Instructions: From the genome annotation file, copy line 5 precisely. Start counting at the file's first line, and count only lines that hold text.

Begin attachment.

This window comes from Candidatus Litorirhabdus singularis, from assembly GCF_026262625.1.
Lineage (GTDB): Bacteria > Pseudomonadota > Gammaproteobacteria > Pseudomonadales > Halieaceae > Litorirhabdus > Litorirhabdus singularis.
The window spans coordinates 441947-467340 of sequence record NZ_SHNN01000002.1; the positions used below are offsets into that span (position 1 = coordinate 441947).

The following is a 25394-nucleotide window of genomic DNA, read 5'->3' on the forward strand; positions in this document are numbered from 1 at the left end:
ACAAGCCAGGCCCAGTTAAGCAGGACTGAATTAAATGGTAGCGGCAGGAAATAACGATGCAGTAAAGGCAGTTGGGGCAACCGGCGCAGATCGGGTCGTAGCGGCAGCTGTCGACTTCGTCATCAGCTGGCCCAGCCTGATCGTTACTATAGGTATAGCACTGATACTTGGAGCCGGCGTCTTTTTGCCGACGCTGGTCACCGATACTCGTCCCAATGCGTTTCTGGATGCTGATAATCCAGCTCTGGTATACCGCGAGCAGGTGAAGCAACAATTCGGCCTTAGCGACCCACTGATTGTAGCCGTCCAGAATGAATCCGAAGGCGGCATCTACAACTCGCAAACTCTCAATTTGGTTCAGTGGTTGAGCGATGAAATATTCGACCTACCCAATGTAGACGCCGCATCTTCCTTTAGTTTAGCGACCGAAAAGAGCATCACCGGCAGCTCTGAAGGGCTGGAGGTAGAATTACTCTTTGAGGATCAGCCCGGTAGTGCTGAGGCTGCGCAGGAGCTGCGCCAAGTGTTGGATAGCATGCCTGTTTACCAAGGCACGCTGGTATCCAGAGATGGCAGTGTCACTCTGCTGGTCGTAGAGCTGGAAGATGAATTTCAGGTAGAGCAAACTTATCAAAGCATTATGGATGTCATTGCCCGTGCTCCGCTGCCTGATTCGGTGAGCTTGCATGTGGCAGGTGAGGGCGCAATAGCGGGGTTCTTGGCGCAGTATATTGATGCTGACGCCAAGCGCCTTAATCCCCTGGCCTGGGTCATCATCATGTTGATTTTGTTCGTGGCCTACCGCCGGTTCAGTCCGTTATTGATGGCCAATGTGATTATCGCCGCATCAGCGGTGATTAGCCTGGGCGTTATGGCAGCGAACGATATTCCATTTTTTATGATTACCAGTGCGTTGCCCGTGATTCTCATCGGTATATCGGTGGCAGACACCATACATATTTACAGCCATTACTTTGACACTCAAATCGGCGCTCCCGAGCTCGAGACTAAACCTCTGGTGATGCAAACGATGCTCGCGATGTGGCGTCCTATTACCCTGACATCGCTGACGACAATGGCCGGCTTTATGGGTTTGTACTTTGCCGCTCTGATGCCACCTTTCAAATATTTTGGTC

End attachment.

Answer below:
ACAAGCCAGGCCCAGTTAAGCAGGACTGAATTAAATGGTAGCGGCAGGAAATAACGATGCAGTAAAGGCAGTTGGGGCAACCGGCGCAGATCGGGTCGTAGCGGCAGCTGTCGACTTCGTCATCAGCTGGCCCAGCCTGATCGTTACTATAGGTATAGCACTGATACTTGGAGCCGGCGTCTTTTTGCCGACGCTGGTCACCGATACTCGTCCCAATGCGTTTCTGGATGCTGATAATCCAGCTCTGGTATACCGCGAGCAGGTGAAGCAACAATTCGGCCTTAGCGACCCACTGATTGTAGCCGTCCAGAATGAATCCGAAGGCGGCATCTACAACTCGCAAACTCTCAATTTGGTTCAGTGGTTGAGCGATGAAATATTCGACCTACCCAATGTAGACGCCGCATCTTCCTTTAGTTTAGCGACCGAAAAGAGCATCACCGGCAGCTCTGAAGGGCTGGAGGTAGAATTACTCTTTGAGGATCAGCCCGGTAGTGCTGAGGCTGCGCAGGAGCTGCGCCAAGTGTTGGATAGCATGCCTGTTTACCAAGGCACGCTGGTATCCAGAGATGGCAGTGTCACTCTGCTGGTCGTAGAGCTGGAAGATGAATTTCAGGTAGAGCAAACTTATCAAAGCATTATGGATGTCATTGCCCGTGCTCCGCTGCCTGATTCGGTGAGCTTGCATGTGGCAGGTGAGGGCGCAATAGCGGGGTTCTTGGCGCAGTATATTGATGCTGACGCCAAGCGCCTTAATCCCCTGGCCTGGGTCATCATCATGTTGATTTTGTTCGTGGCCTACCGCCGGTTCAGTCCGTTATTGATGGCCAATGTGATTATCGCCGCATCAGCGGTGATTAGCCTGGGCGTTATGGCAGCGAACGATATTCCATTTTTTATGATTACCAGTGCGTTGCCCGTGATTCTCATCGGTATATCGGTGGCAGACACCATACATATTTACAGCCATTACTTTGACACTCAAATCGGCGCTCCCGAGCTCGAGACTAAACCTCTGGTGATGCAAACGATGCTCGCGATGTGGCGTCCTATTACCCTGACATCGCTGACGACAATGGCCGGCTTTATGGGTTTGTACTTTGCCGCTCTGATGCCACCTTTCAAATATTTTGGTC